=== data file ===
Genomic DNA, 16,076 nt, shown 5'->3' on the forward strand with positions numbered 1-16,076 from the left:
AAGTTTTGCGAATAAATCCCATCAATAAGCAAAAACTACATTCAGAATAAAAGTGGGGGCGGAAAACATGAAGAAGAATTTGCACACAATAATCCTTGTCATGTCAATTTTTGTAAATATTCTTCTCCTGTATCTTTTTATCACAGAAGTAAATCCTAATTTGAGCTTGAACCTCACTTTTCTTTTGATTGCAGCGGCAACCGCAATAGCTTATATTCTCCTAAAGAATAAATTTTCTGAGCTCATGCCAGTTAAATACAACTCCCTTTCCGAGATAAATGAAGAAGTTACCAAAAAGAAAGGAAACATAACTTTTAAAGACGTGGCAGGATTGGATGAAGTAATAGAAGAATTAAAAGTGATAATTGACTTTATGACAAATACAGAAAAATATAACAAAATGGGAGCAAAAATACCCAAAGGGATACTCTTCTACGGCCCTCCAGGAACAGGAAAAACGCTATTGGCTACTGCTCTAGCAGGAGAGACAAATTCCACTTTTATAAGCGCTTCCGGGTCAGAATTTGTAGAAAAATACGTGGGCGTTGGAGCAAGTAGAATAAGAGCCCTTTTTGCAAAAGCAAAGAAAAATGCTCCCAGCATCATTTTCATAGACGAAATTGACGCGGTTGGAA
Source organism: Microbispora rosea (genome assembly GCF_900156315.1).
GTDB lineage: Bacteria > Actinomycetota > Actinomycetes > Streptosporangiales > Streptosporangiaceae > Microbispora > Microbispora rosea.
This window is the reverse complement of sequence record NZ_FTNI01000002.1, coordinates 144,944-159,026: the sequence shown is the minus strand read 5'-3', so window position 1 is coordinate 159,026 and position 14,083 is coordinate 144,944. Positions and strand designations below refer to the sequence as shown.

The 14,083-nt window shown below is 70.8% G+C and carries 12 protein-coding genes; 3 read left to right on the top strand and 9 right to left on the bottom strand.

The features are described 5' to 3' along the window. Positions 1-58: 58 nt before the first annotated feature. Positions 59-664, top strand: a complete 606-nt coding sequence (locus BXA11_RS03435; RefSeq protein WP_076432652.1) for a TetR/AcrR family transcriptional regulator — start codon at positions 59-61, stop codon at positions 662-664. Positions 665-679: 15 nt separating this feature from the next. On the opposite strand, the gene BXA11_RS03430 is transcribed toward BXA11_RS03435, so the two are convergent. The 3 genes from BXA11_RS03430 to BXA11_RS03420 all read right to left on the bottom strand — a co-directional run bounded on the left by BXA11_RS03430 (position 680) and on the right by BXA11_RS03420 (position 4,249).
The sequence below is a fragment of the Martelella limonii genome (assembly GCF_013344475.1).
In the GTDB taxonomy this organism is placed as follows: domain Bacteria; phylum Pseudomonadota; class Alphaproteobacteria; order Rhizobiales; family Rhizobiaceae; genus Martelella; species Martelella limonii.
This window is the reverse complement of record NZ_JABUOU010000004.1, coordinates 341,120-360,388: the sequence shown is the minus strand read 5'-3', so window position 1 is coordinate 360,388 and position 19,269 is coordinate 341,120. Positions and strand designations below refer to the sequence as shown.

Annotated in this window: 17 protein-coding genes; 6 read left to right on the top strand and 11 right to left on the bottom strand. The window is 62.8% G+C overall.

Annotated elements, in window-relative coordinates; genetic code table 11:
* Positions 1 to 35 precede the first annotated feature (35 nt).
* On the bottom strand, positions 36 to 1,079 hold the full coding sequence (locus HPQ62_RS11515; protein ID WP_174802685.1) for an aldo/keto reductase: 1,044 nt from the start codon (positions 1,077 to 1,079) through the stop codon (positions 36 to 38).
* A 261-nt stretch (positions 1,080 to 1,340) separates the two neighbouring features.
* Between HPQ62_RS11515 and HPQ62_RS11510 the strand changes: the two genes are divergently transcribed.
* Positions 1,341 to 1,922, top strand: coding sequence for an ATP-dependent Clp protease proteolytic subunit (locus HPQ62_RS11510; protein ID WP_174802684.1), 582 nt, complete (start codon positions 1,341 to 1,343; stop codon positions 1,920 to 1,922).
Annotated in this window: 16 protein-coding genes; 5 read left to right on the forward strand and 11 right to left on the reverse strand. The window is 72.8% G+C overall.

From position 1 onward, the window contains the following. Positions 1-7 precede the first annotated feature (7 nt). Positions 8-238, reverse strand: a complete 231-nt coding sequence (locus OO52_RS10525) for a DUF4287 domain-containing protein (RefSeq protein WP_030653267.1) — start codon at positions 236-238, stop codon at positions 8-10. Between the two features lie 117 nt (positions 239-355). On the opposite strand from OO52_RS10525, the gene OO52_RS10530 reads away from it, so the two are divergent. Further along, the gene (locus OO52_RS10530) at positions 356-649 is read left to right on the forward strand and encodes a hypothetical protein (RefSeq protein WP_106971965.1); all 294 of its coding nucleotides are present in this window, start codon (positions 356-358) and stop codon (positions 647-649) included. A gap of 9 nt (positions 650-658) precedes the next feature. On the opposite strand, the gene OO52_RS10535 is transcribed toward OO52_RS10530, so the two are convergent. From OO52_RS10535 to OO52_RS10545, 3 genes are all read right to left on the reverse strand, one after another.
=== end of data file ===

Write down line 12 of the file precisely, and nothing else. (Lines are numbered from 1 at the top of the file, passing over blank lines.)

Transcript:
Annotated elements, in window-relative coordinates; genetic code table 11: